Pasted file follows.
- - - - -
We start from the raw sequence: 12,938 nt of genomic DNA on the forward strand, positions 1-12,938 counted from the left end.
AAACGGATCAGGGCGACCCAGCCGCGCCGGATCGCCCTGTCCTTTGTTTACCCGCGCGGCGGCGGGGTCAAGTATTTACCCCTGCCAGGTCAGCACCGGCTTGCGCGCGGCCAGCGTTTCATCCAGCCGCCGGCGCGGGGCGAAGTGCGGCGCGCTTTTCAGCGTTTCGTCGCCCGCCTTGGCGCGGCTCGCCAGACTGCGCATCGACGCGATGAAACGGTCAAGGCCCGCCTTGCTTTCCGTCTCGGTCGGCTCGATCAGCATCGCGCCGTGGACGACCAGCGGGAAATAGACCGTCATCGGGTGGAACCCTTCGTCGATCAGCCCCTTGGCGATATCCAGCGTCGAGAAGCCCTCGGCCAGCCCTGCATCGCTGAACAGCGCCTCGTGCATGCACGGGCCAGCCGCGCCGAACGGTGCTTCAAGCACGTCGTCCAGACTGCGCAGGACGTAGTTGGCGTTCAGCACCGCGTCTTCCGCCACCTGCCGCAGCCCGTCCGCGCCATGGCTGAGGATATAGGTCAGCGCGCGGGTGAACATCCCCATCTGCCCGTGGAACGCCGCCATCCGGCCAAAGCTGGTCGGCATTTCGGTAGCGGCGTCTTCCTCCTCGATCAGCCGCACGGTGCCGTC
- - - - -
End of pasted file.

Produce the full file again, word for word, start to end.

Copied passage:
We start from the raw sequence: 12,938 nt of genomic DNA on the forward strand, positions 1-12,938 counted from the left end.
AAACGGATCAGGGCGACCCAGCCGCGCCGGATCGCCCTGTCCTTTGTTTACCCGCGCGGCGGCGGGGTCAAGTATTTACCCCTGCCAGGTCAGCACCGGCTTGCGCGCGGCCAGCGTTTCATCCAGCCGCCGGCGCGGGGCGAAGTGCGGCGCGCTTTTCAGCGTTTCGTCGCCCGCCTTGGCGCGGCTCGCCAGACTGCGCATCGACGCGATGAAACGGTCAAGGCCCGCCTTGCTTTCCGTCTCGGTCGGCTCGATCAGCATCGCGCCGTGGACGACCAGCGGGAAATAGACCGTCATCGGGTGGAACCCTTCGTCGATCAGCCCCTTGGCGATATCCAGCGTCGAGAAGCCCTCGGCCAGCCCTGCATCGCTGAACAGCGCCTCGTGCATGCACGGGCCAGCCGCGCCGAACGGTGCTTCAAGCACGTCGTCCAGACTGCGCAGGACGTAGTTGGCGTTCAGCACCGCGTCTTCCGCCACCTGCCGCAGCCCGTCCGCGCCATGGCTGAGGATATAGGTCAGCGCGCGGGTGAACATCCCCATCTGCCCGTGGAACGCCGCCATCCGGCCAAAGCTGGTCGGCATTTCGGTAGCGGCGTCTTCCTCCTCGATCAGCCGCACGGTGCCGTC